the strange thing is when i look in the parts catalogue of my triumph the standard wheel sizes are :
3.5 x18 (rear).
Not strange at all, these were the standard sizes on most non-US-market Triumph twins.
whats the metric equivalent ?
3.50x18 is relatively easy - 100/90x18 is close.
3.25 is difficult - 90/90 will have a similar width but a noticeably-smaller overall diameter, 100/90 will have a similar overall diameter but be noticeably wider. On balance, I'd probably go for 100/90 but the choice is yours.
Buy the inch size AM26. 325-19 and 400-18.
Only if you rebuild the wheels.
Don't. The 4.00x18 has both a much larger overall diameter and width than either the original 3.50x18, a 100/90x18 or the existing 4.25/85x18. If you go for 4.00x18 on the rear, you also need the 3.25x19 at the front because they are similar overall diameters.
They just do not make tires like they used to though. The rubber is not as good, and the side walls softer, depending upon tire pressure to do its job.
On the contrary, the rubber is much better. What you're talking about here is fitting 'V'-rated (up to 150mph/240kph) tyres to bikes that would've been fitted originally with 'S'-rated (up to 112mph/180kph) tyres.
As for softer sidewalls, they give you a better ride. If you want stiffer sidewalls, use Dunlops; they still recommend 1970's tyre pressures.
some new sidewall design that stands up under a blow out.
Hardly new - iirc, Dunlop Denovo(?) car tyres came out in the 1970's. Might be ok after a blow-out but you'd have endured tens of thousands of miles of pi$$-poor ride - more comfortable in a tank!
A blowout with the new wimpy sidewall tires, I think,
Having actually experienced a small number of blowouts on bikes (including one front), the stiffness or otherwise of standard bike tyre sidewalls makes not one iota of difference, they are still one of the best natural laxatives known to Man. If you're really that concerned about what might happen after a blowout, fit a couple of security bolts to each wheel.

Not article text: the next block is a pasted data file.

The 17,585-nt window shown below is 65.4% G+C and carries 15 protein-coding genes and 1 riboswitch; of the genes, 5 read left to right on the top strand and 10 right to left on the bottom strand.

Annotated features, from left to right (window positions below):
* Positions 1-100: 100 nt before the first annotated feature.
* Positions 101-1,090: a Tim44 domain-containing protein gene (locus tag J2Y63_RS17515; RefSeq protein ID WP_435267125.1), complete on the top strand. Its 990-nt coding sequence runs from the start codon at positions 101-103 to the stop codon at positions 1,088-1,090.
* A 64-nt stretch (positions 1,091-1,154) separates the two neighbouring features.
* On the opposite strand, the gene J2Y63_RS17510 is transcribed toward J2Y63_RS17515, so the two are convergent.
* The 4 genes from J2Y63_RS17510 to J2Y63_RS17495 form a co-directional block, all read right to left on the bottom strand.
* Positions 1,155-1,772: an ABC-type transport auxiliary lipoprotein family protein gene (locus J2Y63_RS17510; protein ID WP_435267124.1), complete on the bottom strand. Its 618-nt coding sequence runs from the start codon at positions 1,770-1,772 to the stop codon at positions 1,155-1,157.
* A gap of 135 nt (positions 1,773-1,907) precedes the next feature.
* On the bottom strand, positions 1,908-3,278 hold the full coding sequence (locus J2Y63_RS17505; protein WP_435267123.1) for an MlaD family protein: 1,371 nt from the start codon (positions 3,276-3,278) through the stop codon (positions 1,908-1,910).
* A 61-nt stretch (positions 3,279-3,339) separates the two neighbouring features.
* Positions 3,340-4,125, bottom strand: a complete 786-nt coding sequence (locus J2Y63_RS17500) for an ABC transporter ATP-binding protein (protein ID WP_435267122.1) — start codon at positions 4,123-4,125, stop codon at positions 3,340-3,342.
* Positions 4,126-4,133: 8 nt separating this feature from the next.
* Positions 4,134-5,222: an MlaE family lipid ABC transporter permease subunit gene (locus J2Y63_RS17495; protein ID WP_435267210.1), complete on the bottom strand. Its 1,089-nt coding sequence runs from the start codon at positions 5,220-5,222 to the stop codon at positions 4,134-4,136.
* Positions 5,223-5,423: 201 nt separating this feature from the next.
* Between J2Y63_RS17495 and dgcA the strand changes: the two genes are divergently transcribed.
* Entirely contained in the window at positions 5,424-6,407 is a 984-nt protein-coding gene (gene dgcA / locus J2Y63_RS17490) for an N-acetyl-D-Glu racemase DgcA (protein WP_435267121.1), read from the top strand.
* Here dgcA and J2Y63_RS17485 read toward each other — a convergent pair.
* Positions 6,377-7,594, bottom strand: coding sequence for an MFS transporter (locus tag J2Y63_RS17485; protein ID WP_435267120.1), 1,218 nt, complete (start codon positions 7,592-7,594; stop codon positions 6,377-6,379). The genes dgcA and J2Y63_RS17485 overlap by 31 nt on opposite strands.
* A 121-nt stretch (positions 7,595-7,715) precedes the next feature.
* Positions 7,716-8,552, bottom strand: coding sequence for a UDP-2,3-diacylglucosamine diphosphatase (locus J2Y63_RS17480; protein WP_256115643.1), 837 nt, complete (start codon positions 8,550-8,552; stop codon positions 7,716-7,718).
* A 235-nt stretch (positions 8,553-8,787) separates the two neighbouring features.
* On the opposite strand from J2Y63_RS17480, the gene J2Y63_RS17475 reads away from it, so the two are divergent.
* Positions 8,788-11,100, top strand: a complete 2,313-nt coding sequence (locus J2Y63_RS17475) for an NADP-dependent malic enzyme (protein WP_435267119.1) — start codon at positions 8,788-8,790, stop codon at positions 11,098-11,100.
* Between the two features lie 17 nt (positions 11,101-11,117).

There's the metric tire sizes, which are usually 90% of the full height tires.
Too much of an over-simplification, imho; as I say, the 3.25-section (in either 18" or 19") does not have any easy metric equivalent.
Then there is the K81 size. K81 4.10 equated to a standard ~3.50, K81 4.25 equates to a ~4.00 size.
K81 are simply Imperial-sized 90%-aspect-ratio tyres, original Avon Roadrunners are the same. K81 4.10(x19) is a good equivalent of 100%-aspect-ratio 3.50 because Dunlop had the late 1960's production racers' favourite, the Avon GP 3.50x19, in mind when they designed it.
Otoh, the metric equivalent of 4.25(/85x18) is 110/90x18. 4.00x18 has a similar overall diameter to 120/90x18 but is thinner overall, but not as thin as 110/90x18 - more like '115-width'.
18" front tires are hard to find.
Low profile "metric" tires are tiny compared to the standard old K70 size. This can throw off your ground clearance,
As I say, 90/90x18 is a noticeably-smaller overall diameter than 3.25x18 (think daylight between mudguard and tyre) but on a twin doesn't affect the cornering clearance unless you're regularly scraping the bottom curve of the exhausts. Otoh, 100/90x18 is very similar overall diameter to 3.50x18.
Avon 4.00x18 is 795 turns per mile, 100/90x18 is 834 turns per mile (about 5% difference) - given Triumph fitted the same speedo. drive to both US- and non-US-market bikes ...